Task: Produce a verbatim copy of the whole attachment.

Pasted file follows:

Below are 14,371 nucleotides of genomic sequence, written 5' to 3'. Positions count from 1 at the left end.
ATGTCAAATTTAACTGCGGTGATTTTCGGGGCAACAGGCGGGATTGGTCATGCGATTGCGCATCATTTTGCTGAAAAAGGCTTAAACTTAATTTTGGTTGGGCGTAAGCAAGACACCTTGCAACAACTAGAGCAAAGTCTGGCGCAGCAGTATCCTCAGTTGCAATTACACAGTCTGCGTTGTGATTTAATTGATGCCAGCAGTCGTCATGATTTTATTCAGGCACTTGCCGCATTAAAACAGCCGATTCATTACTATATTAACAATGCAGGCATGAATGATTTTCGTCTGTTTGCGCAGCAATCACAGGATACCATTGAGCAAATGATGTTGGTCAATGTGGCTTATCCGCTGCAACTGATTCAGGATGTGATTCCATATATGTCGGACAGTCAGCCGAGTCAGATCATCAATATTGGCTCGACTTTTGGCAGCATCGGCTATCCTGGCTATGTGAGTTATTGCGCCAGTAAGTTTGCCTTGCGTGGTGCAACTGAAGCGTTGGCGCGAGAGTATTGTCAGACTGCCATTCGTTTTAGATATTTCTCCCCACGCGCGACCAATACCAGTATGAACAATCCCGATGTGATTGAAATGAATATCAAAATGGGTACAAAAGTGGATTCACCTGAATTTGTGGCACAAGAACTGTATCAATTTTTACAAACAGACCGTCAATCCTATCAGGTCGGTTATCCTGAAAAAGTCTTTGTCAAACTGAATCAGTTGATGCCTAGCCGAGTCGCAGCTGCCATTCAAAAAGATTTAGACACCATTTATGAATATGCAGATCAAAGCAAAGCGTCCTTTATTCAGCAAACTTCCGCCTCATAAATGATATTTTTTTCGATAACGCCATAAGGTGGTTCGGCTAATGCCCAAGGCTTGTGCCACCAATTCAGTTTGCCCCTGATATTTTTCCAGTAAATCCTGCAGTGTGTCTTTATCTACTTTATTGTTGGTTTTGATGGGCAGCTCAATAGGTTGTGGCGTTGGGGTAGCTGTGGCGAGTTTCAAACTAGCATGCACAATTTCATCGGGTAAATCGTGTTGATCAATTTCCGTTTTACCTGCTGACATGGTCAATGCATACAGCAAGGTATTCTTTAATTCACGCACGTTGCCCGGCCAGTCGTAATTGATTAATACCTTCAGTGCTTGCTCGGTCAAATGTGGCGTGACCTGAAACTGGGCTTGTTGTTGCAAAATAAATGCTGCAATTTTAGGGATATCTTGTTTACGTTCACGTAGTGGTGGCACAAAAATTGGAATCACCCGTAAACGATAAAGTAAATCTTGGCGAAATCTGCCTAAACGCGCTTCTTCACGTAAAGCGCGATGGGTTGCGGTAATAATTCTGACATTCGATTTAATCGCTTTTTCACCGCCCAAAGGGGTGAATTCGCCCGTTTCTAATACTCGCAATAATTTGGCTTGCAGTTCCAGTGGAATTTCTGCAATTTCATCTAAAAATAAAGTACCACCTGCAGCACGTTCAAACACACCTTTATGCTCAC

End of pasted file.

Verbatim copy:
Below are 14,371 nucleotides of genomic sequence, written 5' to 3'. Positions count from 1 at the left end.
ATGTCAAATTTAACTGCGGTGATTTTCGGGGCAACAGGCGGGATTGGTCATGCGATTGCGCATCATTTTGCTGAAAAAGGCTTAAACTTAATTTTGGTTGGGCGTAAGCAAGACACCTTGCAACAACTAGAGCAAAGTCTGGCGCAGCAGTATCCTCAGTTGCAATTACACAGTCTGCGTTGTGATTTAATTGATGCCAGCAGTCGTCATGATTTTATTCAGGCACTTGCCGCATTAAAACAGCCGATTCATTACTATATTAACAATGCAGGCATGAATGATTTTCGTCTGTTTGCGCAGCAATCACAGGATACCATTGAGCAAATGATGTTGGTCAATGTGGCTTATCCGCTGCAACTGATTCAGGATGTGATTCCATATATGTCGGACAGTCAGCCGAGTCAGATCATCAATATTGGCTCGACTTTTGGCAGCATCGGCTATCCTGGCTATGTGAGTTATTGCGCCAGTAAGTTTGCCTTGCGTGGTGCAACTGAAGCGTTGGCGCGAGAGTATTGTCAGACTGCCATTCGTTTTAGATATTTCTCCCCACGCGCGACCAATACCAGTATGAACAATCCCGATGTGATTGAAATGAATATCAAAATGGGTACAAAAGTGGATTCACCTGAATTTGTGGCACAAGAACTGTATCAATTTTTACAAACAGACCGTCAATCCTATCAGGTCGGTTATCCTGAAAAAGTCTTTGTCAAACTGAATCAGTTGATGCCTAGCCGAGTCGCAGCTGCCATTCAAAAAGATTTAGACACCATTTATGAATATGCAGATCAAAGCAAAGCGTCCTTTATTCAGCAAACTTCCGCCTCATAAATGATATTTTTTTCGATAACGCCATAAGGTGGTTCGGCTAATGCCCAAGGCTTGTGCCACCAATTCAGTTTGCCCCTGATATTTTTCCAGTAAATCCTGCAGTGTGTCTTTATCTACTTTATTGTTGGTTTTGATGGGCAGCTCAATAGGTTGTGGCGTTGGGGTAGCTGTGGCGAGTTTCAAACTAGCATGCACAATTTCATCGGGTAAATCGTGTTGATCAATTTCCGTTTTACCTGCTGACATGGTCAATGCATACAGCAAGGTATTCTTTAATTCACGCACGTTGCCCGGCCAGTCGTAATTGATTAATACCTTCAGTGCTTGCTCGGTCAAATGTGGCGTGACCTGAAACTGGGCTTGTTGTTGCAAAATAAATGCTGCAATTTTAGGGATATCTTGTTTACGTTCACGTAGTGGTGGCACAAAAATTGGAATCACCCGTAAACGATAAAGTAAATCTTGGCGAAATCTGCCTAAACGCGCTTCTTCACGTAAAGCGCGATGGGTTGCGGTAATAATTCTGACATTCGATTTAATCGCTTTTTCACCGCCCAAAGGGGTGAATTCGCCCGTTTCTAATACTCGCAATAATTTGGCTTGCAGTTCCAGTGGAATTTCTGCAATTTCATCTAAAAATAAAGTACCACCTGCAGCACGTTCAAACACACCTTTATGCTCAC